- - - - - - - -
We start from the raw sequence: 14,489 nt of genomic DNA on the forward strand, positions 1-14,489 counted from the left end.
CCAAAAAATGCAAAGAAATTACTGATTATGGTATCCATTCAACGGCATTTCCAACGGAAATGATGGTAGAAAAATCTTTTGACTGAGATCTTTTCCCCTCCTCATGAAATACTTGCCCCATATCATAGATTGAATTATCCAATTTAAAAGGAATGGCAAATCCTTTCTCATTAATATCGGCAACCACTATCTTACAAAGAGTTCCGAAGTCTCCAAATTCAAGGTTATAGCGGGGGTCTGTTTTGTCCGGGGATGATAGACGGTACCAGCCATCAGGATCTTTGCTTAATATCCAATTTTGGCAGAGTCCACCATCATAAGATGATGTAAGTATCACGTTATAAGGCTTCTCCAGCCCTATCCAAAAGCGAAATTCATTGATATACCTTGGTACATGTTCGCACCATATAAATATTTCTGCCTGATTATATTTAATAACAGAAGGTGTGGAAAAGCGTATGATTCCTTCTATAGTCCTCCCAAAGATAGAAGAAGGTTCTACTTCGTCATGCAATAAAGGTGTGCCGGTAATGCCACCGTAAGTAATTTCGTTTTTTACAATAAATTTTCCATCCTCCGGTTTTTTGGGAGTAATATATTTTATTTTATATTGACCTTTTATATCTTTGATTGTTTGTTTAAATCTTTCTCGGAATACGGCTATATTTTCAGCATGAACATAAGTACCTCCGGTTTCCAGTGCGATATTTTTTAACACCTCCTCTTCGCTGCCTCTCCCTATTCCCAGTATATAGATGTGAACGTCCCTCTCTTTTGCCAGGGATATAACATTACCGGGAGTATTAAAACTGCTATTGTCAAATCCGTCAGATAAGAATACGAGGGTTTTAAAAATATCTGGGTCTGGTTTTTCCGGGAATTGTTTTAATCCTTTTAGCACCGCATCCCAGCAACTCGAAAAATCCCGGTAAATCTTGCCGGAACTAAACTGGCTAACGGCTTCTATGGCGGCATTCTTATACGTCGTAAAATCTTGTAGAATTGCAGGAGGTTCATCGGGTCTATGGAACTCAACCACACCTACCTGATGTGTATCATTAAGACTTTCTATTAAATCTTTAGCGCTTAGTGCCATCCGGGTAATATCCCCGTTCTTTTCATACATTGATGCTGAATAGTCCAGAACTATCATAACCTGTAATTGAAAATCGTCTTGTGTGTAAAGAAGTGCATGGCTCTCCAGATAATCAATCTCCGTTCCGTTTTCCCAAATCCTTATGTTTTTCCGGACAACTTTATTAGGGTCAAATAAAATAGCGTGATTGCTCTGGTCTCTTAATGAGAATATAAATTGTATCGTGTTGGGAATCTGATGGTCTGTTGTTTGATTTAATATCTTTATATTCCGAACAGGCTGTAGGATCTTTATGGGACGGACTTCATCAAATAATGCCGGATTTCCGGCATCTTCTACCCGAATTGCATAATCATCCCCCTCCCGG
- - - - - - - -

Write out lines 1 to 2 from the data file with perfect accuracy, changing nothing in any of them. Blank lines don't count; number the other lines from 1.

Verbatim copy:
We start from the raw sequence: 14,489 nt of genomic DNA on the forward strand, positions 1-14,489 counted from the left end.
CCAAAAAATGCAAAGAAATTACTGATTATGGTATCCATTCAACGGCATTTCCAACGGAAATGATGGTAGAAAAATCTTTTGACTGAGATCTTTTCCCCTCCTCATGAAATACTTGCCCCATATCATAGATTGAATTATCCAATTTAAAAGGAATGGCAAATCCTTTCTCATTAATATCGGCAACCACTATCTTACAAAGAGTTCCGAAGTCTCCAAATTCAAGGTTATAGCGGGGGTCTGTTTTGTCCGGGGATGATAGACGGTACCAGCCATCAGGATCTTTGCTTAATATCCAATTTTGGCAGAGTCCACCATCATAAGATGATGTAAGTATCACGTTATAAGGCTTCTCCAGCCCTATCCAAAAGCGAAATTCATTGATATACCTTGGTACATGTTCGCACCATATAAATATTTCTGCCTGATTATATTTAATAACAGAAGGTGTGGAAAAGCGTATGATTCCTTCTATAGTCCTCCCAAAGATAGAAGAAGGTTCTACTTCGTCATGCAATAAAGGTGTGCCGGTAATGCCACCGTAAGTAATTTCGTTTTTTACAATAAATTTTCCATCCTCCGGTTTTTTGGGAGTAATATATTTTATTTTATATTGACCTTTTATATCTTTGATTGTTTGTTTAAATCTTTCTCGGAATACGGCTATATTTTCAGCATGAACATAAGTACCTCCGGTTTCCAGTGCGATATTTTTTAACACCTCCTCTTCGCTGCCTCTCCCTATTCCCAGTATATAGATGTGAACGTCCCTCTCTTTTGCCAGGGATATAACATTACCGGGAGTATTAAAACTGCTATTGTCAAATCCGTCAGATAAGAATACGAGGGTTTTAAAAATATCTGGGTCTGGTTTTTCCGGGAATTGTTTTAATCCTTTTAGCACCGCATCCCAGCAACTCGAAAAATCCCGGTAAATCTTGCCGGAACTAAACTGGCTAACGGCTTCTATGGCGGCATTCTTATACGTCGTAAAATCTTGTAGAATTGCAGGAGGTTCATCGGGTCTATGGAACTCAACCACACCTACCTGATGTGTATCATTAAGACTTTCTATTAAATCTTTAGCGCTTAGTGCCATCCGGGTAATATCCCCGTTCTTTTCATACATTGATGCTGAATAGTCCAGAACTATCATAACCTGTAATTGAAAATCGTCTTGTGTGTAAAGAAGTGCATGGCTCTCCAGATAATCAATCTCCGTTCCGTTTTCCCAAATCCTTATGTTTTTCCGGACAACTTTATTAGGGTCAAATAAAATAGCGTGATTGCTCTGGTCTCTTAATGAGAATATAAATTGTATCGTGTTGGGAATCTGATGGTCTGTTGTTTGATTTAATATCTTTATATTCCGAACAGGCTGTAGGATCTTTATGGGACGGACTTCATCAAATAATGCCGGATTTCCGGCATCTTCTACCCGAATTGCATAATCATCCCCCTCCCGG